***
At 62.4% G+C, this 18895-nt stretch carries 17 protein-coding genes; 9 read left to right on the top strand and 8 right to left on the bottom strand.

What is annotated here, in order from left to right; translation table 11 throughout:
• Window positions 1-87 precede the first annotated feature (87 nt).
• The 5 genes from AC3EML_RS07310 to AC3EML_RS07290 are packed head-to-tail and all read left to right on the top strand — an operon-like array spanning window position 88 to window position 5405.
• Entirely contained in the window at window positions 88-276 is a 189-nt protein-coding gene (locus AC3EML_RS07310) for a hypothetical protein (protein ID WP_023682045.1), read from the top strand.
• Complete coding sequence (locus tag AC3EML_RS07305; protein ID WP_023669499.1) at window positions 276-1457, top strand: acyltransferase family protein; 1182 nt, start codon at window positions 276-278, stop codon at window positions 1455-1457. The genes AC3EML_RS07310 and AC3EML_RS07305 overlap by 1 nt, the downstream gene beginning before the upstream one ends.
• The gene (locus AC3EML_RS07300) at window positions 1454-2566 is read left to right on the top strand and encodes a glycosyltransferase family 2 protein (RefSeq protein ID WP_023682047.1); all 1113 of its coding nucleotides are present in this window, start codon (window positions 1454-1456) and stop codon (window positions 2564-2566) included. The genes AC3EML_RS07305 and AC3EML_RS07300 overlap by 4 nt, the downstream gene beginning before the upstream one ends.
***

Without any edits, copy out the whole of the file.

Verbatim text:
At 62.4% G+C, this 18895-nt stretch carries 17 protein-coding genes; 9 read left to right on the top strand and 8 right to left on the bottom strand.

What is annotated here, in order from left to right; translation table 11 throughout:
• Window positions 1-87 precede the first annotated feature (87 nt).
• The 5 genes from AC3EML_RS07310 to AC3EML_RS07290 are packed head-to-tail and all read left to right on the top strand — an operon-like array spanning window position 88 to window position 5405.
• Entirely contained in the window at window positions 88-276 is a 189-nt protein-coding gene (locus AC3EML_RS07310) for a hypothetical protein (protein ID WP_023682045.1), read from the top strand.
• Complete coding sequence (locus tag AC3EML_RS07305; protein ID WP_023669499.1) at window positions 276-1457, top strand: acyltransferase family protein; 1182 nt, start codon at window positions 276-278, stop codon at window positions 1455-1457. The genes AC3EML_RS07310 and AC3EML_RS07305 overlap by 1 nt, the downstream gene beginning before the upstream one ends.
• The gene (locus AC3EML_RS07300) at window positions 1454-2566 is read left to right on the top strand and encodes a glycosyltransferase family 2 protein (RefSeq protein ID WP_023682047.1); all 1113 of its coding nucleotides are present in this window, start codon (window positions 1454-1456) and stop codon (window positions 2564-2566) included. The genes AC3EML_RS07305 and AC3EML_RS07300 overlap by 4 nt, the downstream gene beginning before the upstream one ends.